- Only through a concerted effort on my part did I progress through my particular grief experience.
- There was substantial guidance provided to me by friends, family members and professionals. I learned to accept this because they had my best interests at heart.
- I learned a lot about myself during this episode in my life. Things that I could use in the future.
- After progressing through the grief process I can honestly say that I have become a happier and more complete human being.
- Because of my positive experience I decided to dedicate the rest of my life to helping others through this difficult period of time. The satisfaction of helping others is the best reward for me.
The result, it took me only a few months to navigate my personal grief process. I am so happy that I reached out for help with this issue that can have such a dramatic effect on one’s life. How do you know when it is time to consider enlisting the support of someone who specializes in grief counseling? Below are some questions to ask yourself.
- Have you lost the ability to enjoy things that used to provide you personal satisfaction?
- Do you find yourself not wanting to be around your family and friends because you believe you would “put a damper on the party”?
- Do you find yourself constantly thinking of your loved one after several months after his or her death?
- Are you afraid of becoming close to new people or even with existing family and friends because you fear of losing them at some point?
- Do you try to keep yourself constantly busy so that you won’t think about your loss?
- Do you feel numb to your normal emotions?
- Are you unable or unwilling to express your true feelings about various aspects of your life that used to be very important to you?
- Do you feel stuck in your grief, unable to move on, even though it has been quite some time since the death of your loved one?
To ask for and seek help is not a sign of weakness. Rather it is the smart thing to do if you are having difficulty navigating the grief process. It is not disrespectful to your loved one who you lost to do something to help you address the issues associated with grief. If this can help you lessen the length of time spent grieving, then I hope you would welcome this opportunity. If you would like to talk to me about this subject, please contact me.
New Life Grief Counseling LLC
These are the things that I believe are the most important things to address when you are going through the grief process because of the loss of a loved one to breast cancer (or other major losses).
- Don’t try to go it alone.
- Your family and friends are there to help you deal with your grief process.
- Try to proactively attack the grief process.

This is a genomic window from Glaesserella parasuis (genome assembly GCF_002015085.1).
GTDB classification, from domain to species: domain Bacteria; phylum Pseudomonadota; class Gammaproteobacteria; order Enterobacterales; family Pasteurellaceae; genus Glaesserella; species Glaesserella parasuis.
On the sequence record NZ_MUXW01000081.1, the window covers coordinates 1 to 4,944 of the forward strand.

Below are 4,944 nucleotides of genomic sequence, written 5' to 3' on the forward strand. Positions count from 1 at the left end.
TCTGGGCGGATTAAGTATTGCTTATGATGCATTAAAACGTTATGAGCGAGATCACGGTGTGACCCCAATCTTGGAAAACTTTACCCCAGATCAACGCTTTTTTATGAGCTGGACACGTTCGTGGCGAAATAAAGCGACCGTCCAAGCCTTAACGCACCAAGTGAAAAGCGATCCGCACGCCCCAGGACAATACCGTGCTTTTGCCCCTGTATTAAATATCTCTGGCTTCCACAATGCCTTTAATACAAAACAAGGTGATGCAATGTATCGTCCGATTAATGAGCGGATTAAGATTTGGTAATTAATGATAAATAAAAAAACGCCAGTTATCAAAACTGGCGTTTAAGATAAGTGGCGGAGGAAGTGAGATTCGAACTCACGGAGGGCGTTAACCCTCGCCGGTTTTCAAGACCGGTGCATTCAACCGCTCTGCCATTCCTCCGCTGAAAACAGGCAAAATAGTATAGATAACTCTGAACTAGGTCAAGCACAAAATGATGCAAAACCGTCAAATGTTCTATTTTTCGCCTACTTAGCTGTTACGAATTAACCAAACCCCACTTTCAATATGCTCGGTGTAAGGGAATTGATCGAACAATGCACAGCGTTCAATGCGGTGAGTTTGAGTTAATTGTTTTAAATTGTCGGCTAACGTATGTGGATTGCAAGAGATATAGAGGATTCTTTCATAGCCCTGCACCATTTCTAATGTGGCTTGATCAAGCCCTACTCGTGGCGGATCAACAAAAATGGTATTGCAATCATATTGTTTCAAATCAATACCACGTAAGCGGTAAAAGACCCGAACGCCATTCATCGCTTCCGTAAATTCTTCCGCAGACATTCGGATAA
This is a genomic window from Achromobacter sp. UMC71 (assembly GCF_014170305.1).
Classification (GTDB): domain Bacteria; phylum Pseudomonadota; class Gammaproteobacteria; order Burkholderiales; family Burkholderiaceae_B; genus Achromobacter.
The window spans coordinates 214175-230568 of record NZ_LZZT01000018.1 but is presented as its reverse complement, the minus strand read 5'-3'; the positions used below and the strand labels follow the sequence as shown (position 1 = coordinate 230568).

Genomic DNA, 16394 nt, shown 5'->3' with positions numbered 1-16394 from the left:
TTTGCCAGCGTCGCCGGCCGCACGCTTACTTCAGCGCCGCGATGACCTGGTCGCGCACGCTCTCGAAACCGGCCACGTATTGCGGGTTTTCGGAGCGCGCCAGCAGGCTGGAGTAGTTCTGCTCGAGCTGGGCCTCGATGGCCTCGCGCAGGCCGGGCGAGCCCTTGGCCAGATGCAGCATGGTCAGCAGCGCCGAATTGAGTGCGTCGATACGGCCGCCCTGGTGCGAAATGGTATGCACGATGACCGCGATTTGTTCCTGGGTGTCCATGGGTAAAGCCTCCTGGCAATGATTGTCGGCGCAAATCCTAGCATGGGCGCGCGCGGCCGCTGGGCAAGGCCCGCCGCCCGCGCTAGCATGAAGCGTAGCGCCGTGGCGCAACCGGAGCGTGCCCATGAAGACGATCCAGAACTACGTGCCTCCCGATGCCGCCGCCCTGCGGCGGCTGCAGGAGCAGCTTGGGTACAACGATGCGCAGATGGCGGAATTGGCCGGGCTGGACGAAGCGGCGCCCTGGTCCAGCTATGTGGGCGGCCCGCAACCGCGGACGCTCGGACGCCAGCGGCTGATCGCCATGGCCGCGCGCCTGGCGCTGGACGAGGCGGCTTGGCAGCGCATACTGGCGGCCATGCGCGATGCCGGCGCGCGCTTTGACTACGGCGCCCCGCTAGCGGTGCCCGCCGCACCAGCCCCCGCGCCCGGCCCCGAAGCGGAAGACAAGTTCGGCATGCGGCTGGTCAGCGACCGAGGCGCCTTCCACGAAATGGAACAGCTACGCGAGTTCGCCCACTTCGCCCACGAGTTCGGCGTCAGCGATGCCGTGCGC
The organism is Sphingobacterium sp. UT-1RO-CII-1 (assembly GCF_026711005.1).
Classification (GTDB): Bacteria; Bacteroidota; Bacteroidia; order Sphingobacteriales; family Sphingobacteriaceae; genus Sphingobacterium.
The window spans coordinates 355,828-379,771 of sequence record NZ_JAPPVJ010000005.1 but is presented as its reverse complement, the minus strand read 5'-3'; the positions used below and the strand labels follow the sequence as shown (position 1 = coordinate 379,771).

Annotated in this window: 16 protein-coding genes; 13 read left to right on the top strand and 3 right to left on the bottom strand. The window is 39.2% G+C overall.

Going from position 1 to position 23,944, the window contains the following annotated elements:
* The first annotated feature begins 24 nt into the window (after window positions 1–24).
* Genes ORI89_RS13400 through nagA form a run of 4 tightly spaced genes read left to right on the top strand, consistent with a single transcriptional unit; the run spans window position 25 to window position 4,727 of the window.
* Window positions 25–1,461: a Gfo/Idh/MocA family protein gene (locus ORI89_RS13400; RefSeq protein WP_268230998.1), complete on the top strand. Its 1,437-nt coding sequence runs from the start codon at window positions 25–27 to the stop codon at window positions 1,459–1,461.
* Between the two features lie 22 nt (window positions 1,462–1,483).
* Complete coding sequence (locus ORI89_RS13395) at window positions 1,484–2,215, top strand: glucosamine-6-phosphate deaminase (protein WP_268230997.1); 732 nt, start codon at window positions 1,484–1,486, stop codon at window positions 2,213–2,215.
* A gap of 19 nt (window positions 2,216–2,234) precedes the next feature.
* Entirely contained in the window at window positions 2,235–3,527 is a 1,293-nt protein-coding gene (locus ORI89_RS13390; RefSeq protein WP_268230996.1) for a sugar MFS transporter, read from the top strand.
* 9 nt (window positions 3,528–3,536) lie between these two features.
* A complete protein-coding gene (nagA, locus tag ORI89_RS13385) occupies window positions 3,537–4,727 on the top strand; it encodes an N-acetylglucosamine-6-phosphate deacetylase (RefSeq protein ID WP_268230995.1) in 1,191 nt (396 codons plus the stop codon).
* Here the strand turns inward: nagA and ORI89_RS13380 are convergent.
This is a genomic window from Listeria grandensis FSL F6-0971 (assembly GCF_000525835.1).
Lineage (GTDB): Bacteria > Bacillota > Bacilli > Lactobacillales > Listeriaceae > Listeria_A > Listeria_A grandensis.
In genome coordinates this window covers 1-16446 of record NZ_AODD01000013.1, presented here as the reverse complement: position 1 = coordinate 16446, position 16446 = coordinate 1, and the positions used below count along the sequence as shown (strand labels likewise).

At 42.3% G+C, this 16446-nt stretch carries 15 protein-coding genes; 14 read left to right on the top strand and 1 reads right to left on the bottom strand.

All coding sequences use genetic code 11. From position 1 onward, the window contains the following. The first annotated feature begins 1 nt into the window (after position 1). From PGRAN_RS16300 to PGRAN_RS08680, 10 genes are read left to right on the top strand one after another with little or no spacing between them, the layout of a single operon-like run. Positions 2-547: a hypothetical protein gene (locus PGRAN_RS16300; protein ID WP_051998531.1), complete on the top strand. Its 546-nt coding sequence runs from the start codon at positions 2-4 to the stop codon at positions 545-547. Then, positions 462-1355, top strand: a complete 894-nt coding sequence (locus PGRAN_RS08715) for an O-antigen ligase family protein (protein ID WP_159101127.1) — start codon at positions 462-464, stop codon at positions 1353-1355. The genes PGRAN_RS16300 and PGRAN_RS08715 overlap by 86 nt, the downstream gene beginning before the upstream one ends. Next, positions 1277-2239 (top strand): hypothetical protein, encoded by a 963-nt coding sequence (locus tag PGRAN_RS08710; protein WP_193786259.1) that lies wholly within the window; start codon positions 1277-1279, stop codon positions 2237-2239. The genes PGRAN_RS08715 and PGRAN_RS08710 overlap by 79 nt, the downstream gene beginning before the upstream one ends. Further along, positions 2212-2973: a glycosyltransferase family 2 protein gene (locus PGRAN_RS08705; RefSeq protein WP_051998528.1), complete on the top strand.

- Express your true feelings. Talk it out and write it down.
- Accept the situation you are facing. Don’t try to mask your emotions with things that only make your loss worse (i.e. alcohol, drugs, etc.).
- Don’t feel that you have to rush into a new relationship to replace the loved one you lost. This will come in time.
- When the time is right, begin to put some of the physical remembrances of your loved one behind you. Your memories will be with you forever.
- Consider enlisting the help of a professional grief coach, who is trained to walk you through the grief process. This should allow you to journey through this difficult time in a much shorter time period.
- Trust that the Lord would not allow this challenge to occur if he did not believe you could handle it.
- Believe that if you take the proper steps to deal with your grief process you will be able to return to a more fulfilling and joyful life.
The below videos are meant to be both a tribute to my departed wife, Gretchen, and a way to express my grief of losing her. These are also a way for me to work through the grief process with the knowledge that I will be able to return to a normal life even though I will remember her always. Maybe you know someone who has suffered a loss of a loved one. Please forward this to them. I believe it will help them.
Dealing With Grief – http://youtu.be/k5MAempWUWI
Good Grief – Life After Loss – http://youtu.be/6-Tj_2BJXy0
Grief counseling for grief support, Aurora Winter –http://youtu.be/G08nRaQlT4w (this is who I have studied under to become a grief coach)
Aurora Winter ‘Myths About Grief’ – http://youtu.be/stDu0F1R9sw
How To Deal With Losing Someone – http://youtu.be/PaLVQXtGRWs
In The Arms Of The Angels – http://youtu.be/SnL1e4-NfaA
CITYOF ANGELS – FALLEN – http://youtu.be/VaPO5qiIjAI
When You’re Gone – Avril Lavigne – http://youtu.be/0G3_kG5FFfQ
IRIS – GOO GOO DOLLS – http://youtu.be/EXEfg4-9BnY
Beth Nielsen Chapman – Sand and Water – http://youtu.be/qspKCpCJKA4
3 Doors Down & Sara Evans – Here Without You – http://youtu.be/6BQoJDHZsGM
‘Titanic’ Theme Song – http://youtu.be/saalGKY7ifU
Time To Say Goodbye Andrea Bocelli and Sarah Brightman – http://youtu.be/QbN0g8-zbdY
Josh Groban – You Are Loved [Don’t Give Up] http://youtu.be/EGLSk3AVcUU
Wish You Were Here – Avril Lavigne – http://youtu.be/VT1-sitWRtY